Zosimus (Greek Ζώσιμος): Early Byzantine, pagan author of a history of the Roman Empire, published in the first quarter of the sixth century CE.
The translation of Zosimus' New History offered here was printed in 1814 by W. Green and T. Chaplin in London, and was probably prepared by J. Davis of the Military Chronicle and Military Classics Office. The translator is anonymous. The text was found at Tertullian.org. The notes were added by Jona Lendering.
[1.2.1] But it being my design to demonstrate by actual circumstances the truth of my observations, I shall begin by stating, that from the Trojan War to the battle of Marathon the Greeks performed no exploits worthy of being mentioned either against each other or any foreign power. But when Darius with his prefects brought against them an army of immense magnitude, eight thousand Athenians, as if inspired from Heaven, and armed by mere chance, advanced to oppose him, and met with such success as to kill ninety thousand, and compel the remainder to fly from their country.
[1.2.2] And it was this engagement that enabled the Greeks to improve their condition. But Xerxes, after the death of Darius, invaded Greece with a force so much more considerable, that he appeared to carry all Asia along with him into Greece; for the sea was covered with his ships, and the land with his soldiers. Finding it necessary to cross from Asia into Europe, he constructed a bridge over the Hellespont for the passage of his foot soldiers, and, as if the two elements of earth and water were not capable of receiving his army without depriving them of their natural use, cut a channel through Mount Athos, in which his ships rode as in the sea.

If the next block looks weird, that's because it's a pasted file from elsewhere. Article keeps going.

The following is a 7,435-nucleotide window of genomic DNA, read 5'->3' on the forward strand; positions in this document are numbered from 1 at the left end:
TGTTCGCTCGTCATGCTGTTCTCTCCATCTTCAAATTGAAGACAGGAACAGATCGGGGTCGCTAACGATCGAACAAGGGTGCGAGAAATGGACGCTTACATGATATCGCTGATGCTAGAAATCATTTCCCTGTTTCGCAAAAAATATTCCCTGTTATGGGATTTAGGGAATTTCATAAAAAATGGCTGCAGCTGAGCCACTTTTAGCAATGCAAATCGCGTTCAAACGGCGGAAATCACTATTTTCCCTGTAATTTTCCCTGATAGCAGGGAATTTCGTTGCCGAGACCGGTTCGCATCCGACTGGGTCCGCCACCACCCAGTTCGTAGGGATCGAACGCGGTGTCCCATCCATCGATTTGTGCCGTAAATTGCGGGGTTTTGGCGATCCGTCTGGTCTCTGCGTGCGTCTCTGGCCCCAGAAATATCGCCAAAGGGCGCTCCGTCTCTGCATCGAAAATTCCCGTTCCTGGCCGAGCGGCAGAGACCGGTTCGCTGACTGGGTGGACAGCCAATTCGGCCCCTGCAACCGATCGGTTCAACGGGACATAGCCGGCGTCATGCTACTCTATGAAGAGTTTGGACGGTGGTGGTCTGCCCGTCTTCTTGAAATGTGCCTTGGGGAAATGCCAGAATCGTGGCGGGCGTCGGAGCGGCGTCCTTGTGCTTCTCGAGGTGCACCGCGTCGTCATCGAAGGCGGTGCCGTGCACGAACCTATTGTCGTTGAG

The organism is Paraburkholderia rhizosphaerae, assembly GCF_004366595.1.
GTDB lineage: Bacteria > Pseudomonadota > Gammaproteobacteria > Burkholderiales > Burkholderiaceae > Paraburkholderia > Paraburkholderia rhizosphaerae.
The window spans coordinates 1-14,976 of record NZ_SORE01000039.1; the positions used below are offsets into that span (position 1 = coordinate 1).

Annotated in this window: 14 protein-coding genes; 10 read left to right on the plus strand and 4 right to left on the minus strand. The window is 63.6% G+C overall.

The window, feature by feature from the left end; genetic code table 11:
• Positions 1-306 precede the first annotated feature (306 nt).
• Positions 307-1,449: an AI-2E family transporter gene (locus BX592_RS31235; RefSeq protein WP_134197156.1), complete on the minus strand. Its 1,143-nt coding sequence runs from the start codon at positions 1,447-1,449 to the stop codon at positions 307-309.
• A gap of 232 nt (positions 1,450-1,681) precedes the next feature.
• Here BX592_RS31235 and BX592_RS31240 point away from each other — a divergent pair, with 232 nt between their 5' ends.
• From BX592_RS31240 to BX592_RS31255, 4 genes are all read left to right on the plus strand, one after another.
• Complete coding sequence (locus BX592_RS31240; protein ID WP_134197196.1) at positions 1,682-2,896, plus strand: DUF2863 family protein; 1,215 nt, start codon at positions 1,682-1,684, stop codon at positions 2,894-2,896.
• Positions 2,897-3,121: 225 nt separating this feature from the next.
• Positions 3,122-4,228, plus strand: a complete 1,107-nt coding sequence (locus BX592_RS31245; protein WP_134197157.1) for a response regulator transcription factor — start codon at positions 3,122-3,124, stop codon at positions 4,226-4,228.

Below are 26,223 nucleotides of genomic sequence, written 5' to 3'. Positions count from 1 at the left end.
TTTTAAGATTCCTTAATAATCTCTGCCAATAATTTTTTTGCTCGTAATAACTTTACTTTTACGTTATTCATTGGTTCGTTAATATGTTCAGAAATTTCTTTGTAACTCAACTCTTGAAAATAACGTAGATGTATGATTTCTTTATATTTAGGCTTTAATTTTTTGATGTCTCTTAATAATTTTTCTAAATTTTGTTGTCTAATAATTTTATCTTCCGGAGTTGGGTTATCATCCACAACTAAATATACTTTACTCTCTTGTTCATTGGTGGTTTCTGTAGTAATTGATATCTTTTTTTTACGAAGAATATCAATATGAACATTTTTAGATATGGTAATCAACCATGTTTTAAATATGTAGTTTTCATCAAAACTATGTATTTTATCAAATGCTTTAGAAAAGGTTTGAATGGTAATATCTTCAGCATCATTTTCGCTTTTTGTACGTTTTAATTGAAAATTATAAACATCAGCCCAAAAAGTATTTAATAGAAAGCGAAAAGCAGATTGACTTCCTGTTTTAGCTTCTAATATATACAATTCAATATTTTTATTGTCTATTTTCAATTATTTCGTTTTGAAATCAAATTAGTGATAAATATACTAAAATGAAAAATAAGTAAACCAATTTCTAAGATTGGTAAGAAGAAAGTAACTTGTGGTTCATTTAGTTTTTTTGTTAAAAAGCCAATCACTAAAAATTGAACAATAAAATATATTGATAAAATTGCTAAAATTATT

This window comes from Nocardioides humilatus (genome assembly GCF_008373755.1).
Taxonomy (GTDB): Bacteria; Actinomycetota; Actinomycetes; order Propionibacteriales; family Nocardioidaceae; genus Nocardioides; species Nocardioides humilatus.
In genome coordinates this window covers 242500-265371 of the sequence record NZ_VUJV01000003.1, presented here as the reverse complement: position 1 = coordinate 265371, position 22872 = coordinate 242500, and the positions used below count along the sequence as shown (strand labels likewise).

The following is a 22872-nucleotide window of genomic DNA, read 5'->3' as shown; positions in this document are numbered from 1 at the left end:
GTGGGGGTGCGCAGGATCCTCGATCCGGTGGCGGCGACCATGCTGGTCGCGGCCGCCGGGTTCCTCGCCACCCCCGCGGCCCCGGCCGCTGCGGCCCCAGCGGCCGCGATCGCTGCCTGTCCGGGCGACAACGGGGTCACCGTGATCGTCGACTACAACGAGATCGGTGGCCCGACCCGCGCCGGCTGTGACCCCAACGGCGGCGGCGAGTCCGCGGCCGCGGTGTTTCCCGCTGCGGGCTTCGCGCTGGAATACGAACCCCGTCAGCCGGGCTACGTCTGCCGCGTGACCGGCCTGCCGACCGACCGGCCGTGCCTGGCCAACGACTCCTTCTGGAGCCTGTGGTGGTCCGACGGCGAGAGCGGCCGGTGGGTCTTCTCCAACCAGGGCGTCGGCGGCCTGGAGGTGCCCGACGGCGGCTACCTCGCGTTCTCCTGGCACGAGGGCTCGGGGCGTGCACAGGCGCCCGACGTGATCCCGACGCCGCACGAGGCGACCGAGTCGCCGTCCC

[1.2.3] In the mean time the Greeks, though terrified at the bare report of the approach of such an enemy, prepared to oppose him with their utmost strength. In a naval engagement at Artemisium, and another at Salamis, they so far exceeded their former victory, that Xerxes was glad to escape with life, having lost the greatest part, of his army; and the destruction of the remainder of them at Plataea gave such a completion to the renown of the Greeks, that, by the force of the reputation they had acquired, they not only liberated the Greeks that were settled in Asia, but possessed themselves of almost all the islands.